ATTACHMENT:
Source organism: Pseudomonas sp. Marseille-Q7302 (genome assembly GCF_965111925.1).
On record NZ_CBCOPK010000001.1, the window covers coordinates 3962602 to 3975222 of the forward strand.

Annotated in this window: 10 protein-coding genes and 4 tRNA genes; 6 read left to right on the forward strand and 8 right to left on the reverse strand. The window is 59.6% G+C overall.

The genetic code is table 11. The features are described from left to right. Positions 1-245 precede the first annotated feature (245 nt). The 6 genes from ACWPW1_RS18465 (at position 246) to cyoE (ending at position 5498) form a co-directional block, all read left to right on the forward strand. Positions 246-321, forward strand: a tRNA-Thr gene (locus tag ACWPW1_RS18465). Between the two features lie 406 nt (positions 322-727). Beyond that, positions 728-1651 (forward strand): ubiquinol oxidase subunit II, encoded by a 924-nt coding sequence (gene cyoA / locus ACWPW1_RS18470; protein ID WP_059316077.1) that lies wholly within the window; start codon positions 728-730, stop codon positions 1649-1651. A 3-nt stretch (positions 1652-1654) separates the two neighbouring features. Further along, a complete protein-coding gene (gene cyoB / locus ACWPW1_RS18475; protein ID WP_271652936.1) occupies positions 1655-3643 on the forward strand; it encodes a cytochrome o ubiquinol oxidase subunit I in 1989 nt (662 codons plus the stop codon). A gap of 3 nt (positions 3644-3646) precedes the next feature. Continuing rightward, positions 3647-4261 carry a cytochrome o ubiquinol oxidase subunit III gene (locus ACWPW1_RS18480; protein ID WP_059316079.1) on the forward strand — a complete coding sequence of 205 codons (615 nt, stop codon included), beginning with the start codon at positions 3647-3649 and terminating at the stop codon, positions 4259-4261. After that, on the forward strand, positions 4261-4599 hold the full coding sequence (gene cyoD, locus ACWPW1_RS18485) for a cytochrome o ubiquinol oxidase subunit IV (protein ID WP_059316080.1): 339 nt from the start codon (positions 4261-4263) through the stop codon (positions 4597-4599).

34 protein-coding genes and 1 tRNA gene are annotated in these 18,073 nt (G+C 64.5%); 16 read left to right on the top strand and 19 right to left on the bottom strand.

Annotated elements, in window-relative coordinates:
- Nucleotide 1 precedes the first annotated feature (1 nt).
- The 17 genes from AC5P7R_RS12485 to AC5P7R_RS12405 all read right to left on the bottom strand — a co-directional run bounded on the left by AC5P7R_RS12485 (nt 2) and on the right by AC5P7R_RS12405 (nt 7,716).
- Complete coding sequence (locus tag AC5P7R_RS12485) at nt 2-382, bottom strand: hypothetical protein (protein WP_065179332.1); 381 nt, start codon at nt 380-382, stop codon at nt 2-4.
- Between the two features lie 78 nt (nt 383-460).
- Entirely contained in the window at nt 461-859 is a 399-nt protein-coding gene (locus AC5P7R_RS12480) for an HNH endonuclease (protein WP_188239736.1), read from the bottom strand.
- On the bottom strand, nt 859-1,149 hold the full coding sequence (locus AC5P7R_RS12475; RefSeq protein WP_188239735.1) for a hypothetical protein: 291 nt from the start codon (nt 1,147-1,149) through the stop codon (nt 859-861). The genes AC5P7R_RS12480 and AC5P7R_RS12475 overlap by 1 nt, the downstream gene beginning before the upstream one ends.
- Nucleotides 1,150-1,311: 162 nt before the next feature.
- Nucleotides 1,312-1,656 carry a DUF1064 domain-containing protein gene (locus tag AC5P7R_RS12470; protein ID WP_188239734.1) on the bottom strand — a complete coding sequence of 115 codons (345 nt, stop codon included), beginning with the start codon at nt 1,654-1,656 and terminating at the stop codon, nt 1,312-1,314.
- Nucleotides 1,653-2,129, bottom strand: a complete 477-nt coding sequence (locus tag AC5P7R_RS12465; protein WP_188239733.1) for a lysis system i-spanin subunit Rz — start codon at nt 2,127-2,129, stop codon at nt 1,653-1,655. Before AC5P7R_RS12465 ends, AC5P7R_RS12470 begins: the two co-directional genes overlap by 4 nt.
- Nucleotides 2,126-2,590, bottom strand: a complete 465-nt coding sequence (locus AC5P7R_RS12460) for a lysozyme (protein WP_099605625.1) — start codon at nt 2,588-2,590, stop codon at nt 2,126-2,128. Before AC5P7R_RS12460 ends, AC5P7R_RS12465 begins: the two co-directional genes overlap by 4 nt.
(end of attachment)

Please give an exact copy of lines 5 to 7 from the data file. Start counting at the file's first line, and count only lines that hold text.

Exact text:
34 protein-coding genes and 1 tRNA gene are annotated in these 18,073 nt (G+C 64.5%); 16 read left to right on the top strand and 19 right to left on the bottom strand.

Annotated elements, in window-relative coordinates:
- Nucleotide 1 precedes the first annotated feature (1 nt).